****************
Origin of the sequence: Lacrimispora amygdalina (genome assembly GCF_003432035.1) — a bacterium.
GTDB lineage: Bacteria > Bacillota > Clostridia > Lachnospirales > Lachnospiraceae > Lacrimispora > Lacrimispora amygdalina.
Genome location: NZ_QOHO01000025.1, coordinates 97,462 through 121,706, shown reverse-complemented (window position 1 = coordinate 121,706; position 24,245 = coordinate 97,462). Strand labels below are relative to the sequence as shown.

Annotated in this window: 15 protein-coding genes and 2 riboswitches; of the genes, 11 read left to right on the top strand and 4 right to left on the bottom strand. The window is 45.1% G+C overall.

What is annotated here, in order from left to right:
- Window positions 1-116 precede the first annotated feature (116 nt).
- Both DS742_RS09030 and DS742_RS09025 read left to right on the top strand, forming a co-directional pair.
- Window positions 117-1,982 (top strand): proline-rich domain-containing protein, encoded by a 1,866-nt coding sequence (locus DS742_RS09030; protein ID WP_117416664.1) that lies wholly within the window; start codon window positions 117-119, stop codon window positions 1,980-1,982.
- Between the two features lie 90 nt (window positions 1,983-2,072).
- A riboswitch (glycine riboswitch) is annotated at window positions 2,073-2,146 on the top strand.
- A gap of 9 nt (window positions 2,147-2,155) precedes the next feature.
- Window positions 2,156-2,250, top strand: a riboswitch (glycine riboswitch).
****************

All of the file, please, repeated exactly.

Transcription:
Origin of the sequence: Lacrimispora amygdalina (genome assembly GCF_003432035.1) — a bacterium.
GTDB lineage: Bacteria > Bacillota > Clostridia > Lachnospirales > Lachnospiraceae > Lacrimispora > Lacrimispora amygdalina.
Genome location: NZ_QOHO01000025.1, coordinates 97,462 through 121,706, shown reverse-complemented (window position 1 = coordinate 121,706; position 24,245 = coordinate 97,462). Strand labels below are relative to the sequence as shown.

Annotated in this window: 15 protein-coding genes and 2 riboswitches; of the genes, 11 read left to right on the top strand and 4 right to left on the bottom strand. The window is 45.1% G+C overall.

What is annotated here, in order from left to right:
- Window positions 1-116 precede the first annotated feature (116 nt).
- Both DS742_RS09030 and DS742_RS09025 read left to right on the top strand, forming a co-directional pair.
- Window positions 117-1,982 (top strand): proline-rich domain-containing protein, encoded by a 1,866-nt coding sequence (locus DS742_RS09030; protein ID WP_117416664.1) that lies wholly within the window; start codon window positions 117-119, stop codon window positions 1,980-1,982.
- Between the two features lie 90 nt (window positions 1,983-2,072).
- A riboswitch (glycine riboswitch) is annotated at window positions 2,073-2,146 on the top strand.
- A gap of 9 nt (window positions 2,147-2,155) precedes the next feature.
- Window positions 2,156-2,250, top strand: a riboswitch (glycine riboswitch).